Although our district’s administration believes these tests are given on a level playing field (because in this age of technology most children are supposedly exposed to computers at a young age), our primary students often come to school with little or no computer experience. In fact, many early childhood researchers believe that responsible parenting means little or no screen time for primary school children. As a result, young students click at random. One of my colleagues reported that she often witnesses students rubbing the mouse on their faces or on the computer screens. And this data is supposed to help guide our teaching?
Widening the Gap
The biggest injustice here is the technology gap that has a direct effect on the achievement gap. Students who have regular access to computers at home are clearly advantaged, from a testing standpoint, because they have a higher likelihood of being computer literate. Meanwhile, kids who don’t are being scored on both how to use the technology they have never had access to in addition to what is in the content of the test. This imbalance creates an assessment that is less valid or invalid because it measures something beyond what it is supposed to, and it penalizes students for something that they are not supposed to be tested on.
At least two of my 1st graders, Jasmine and Jayden, have figured out how to click past the dog at the end of the test to see their score. Sadly, I cannot be in two places at once to prevent it, and as a result there is little doubt that these 6-year-olds are drawing conclusions about how “smart” they are based on deeply flawed tests. To complicate things further, the data from these computerized tests are used to determine which intervention classes students should be enrolled in—or in many cases, which classes they are forced to attend in place of engaging elective courses. This widens the achievement gap and perpetuates the racial and socioeconomic disparity between haves and have-nots.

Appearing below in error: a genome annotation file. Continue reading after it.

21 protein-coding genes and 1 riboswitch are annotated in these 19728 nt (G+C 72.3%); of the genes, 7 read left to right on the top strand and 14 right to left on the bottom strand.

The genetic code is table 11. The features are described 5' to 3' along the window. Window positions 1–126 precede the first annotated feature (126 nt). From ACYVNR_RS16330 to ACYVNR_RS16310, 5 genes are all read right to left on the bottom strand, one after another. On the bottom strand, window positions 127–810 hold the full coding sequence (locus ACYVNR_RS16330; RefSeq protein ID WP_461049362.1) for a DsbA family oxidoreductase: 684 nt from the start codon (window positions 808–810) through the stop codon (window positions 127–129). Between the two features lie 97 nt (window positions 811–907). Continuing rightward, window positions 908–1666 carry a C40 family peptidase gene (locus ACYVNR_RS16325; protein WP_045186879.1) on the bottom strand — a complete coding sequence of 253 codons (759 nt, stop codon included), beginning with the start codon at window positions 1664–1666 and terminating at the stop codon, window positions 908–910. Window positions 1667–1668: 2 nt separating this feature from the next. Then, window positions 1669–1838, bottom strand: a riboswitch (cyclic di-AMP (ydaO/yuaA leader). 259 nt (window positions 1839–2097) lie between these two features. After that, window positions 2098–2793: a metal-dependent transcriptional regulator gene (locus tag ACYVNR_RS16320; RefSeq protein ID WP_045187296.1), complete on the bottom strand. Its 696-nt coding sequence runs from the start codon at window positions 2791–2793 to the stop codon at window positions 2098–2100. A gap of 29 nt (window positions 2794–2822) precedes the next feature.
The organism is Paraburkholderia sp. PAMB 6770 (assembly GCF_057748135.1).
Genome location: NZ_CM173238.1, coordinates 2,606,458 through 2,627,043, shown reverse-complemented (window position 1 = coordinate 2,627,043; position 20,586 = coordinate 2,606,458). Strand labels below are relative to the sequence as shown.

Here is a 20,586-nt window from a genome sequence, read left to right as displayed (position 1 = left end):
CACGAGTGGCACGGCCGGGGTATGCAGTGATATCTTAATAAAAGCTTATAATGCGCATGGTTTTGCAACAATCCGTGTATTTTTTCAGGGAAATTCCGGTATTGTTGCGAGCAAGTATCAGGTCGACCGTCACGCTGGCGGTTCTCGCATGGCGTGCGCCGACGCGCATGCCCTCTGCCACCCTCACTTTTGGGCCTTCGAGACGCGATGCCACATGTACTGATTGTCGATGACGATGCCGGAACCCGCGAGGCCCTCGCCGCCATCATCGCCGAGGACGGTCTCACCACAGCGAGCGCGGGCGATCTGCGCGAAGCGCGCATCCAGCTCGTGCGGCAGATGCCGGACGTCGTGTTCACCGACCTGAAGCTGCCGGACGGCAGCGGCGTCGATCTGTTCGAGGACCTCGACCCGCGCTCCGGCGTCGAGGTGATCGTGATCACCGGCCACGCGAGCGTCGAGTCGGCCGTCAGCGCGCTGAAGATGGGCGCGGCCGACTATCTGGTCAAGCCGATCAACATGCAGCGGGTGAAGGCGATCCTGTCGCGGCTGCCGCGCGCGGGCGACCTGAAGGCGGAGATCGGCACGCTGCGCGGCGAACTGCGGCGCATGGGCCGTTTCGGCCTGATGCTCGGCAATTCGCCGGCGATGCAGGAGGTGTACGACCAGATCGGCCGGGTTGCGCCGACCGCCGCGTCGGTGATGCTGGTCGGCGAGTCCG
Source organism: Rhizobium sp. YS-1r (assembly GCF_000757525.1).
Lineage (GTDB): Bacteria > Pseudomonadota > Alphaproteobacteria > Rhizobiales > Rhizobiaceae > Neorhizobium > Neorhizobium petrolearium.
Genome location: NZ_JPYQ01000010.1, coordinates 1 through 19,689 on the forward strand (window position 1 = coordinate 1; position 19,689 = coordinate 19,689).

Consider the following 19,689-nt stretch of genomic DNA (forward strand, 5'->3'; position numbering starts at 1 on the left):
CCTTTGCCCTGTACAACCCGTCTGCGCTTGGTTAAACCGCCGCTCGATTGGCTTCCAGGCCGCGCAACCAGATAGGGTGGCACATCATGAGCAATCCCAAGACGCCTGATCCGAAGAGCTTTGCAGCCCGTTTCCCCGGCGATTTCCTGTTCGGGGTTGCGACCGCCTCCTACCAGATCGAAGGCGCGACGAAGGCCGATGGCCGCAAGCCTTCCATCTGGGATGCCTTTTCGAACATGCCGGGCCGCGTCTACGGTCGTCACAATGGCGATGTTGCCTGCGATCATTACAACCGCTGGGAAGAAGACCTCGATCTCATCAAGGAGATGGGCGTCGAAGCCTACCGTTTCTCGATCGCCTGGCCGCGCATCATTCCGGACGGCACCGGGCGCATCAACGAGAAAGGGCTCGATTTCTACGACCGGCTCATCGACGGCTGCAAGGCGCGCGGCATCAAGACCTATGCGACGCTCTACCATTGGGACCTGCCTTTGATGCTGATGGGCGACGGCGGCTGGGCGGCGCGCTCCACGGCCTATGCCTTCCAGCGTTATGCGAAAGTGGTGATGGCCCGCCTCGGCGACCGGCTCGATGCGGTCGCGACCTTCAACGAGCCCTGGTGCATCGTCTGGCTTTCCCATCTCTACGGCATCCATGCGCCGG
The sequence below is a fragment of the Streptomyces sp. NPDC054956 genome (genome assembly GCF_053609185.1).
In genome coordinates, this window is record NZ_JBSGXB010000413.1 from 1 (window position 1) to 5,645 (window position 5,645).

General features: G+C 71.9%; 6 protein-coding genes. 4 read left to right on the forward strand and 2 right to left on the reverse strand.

Our district’s new plan to help students is heavily based on the MAP test results. In fact, at one inservice, the students with the lowest test scores were already entered into my account as my intervention group. My professional opinion had been replaced by the test scores. I was surprised to see Julia, one of my smartest, highest readers in the group (I suspect she got bored with the test and decided to click randomly). When I said that Julia was not in need of any extra help I was strongly advised by our school’s literacy coach (assigned to our school one day a week) not to remove her from the group because, based on her test scores, Julia needed interventions. Of course, I moved her anyway.